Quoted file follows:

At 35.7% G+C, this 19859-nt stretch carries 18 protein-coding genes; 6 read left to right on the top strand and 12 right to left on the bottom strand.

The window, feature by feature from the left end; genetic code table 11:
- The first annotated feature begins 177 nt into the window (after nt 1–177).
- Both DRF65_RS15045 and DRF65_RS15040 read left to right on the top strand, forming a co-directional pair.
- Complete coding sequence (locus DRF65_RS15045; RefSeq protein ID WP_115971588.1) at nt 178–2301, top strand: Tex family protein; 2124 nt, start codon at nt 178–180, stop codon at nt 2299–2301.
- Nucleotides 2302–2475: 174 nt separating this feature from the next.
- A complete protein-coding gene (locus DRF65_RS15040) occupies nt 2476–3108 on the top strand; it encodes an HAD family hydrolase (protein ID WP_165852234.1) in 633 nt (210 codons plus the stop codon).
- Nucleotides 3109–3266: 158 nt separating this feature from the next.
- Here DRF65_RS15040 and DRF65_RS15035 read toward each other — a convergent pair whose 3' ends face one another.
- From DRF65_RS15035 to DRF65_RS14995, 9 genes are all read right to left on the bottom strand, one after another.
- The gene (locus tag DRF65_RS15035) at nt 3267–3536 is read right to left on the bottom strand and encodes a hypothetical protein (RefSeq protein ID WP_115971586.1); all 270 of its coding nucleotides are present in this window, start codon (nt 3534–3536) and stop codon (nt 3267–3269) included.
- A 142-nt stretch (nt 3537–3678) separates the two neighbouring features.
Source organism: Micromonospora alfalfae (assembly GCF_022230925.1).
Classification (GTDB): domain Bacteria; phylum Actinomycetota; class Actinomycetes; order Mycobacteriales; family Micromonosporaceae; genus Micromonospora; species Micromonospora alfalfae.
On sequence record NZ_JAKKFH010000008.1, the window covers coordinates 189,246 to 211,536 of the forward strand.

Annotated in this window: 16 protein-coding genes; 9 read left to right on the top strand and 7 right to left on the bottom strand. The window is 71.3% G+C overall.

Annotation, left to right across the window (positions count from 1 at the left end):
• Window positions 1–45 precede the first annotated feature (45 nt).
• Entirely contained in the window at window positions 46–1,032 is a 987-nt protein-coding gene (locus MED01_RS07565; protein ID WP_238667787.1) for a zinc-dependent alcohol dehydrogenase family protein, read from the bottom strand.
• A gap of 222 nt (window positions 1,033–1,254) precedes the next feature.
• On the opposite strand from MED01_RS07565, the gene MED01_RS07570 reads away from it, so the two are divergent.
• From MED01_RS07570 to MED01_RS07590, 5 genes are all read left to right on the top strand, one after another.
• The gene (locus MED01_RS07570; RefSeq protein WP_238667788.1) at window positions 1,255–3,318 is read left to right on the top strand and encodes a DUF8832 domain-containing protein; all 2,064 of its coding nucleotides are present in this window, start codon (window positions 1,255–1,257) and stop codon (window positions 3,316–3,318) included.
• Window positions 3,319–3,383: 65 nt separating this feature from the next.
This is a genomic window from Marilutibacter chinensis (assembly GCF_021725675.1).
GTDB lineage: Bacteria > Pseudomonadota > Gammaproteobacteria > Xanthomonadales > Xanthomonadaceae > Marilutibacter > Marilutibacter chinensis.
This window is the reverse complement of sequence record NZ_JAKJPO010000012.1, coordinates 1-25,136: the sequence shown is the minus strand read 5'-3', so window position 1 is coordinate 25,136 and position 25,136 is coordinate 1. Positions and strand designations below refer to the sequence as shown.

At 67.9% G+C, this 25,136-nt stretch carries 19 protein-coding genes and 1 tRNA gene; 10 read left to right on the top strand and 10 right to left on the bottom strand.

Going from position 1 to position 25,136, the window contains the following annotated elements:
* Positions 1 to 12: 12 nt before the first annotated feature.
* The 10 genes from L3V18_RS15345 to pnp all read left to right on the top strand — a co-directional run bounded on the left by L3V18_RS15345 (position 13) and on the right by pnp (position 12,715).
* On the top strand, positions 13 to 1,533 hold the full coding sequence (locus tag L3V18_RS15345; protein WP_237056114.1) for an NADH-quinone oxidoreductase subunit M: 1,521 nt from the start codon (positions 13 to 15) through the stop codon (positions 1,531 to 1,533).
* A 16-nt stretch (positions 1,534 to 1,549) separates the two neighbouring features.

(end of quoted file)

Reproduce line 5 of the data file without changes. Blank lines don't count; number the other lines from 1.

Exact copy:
- Complete coding sequence (locus DRF65_RS15045; RefSeq protein ID WP_115971588.1) at nt 178–2301, top strand: Tex family protein; 2124 nt, start codon at nt 178–180, stop codon at nt 2299–2301.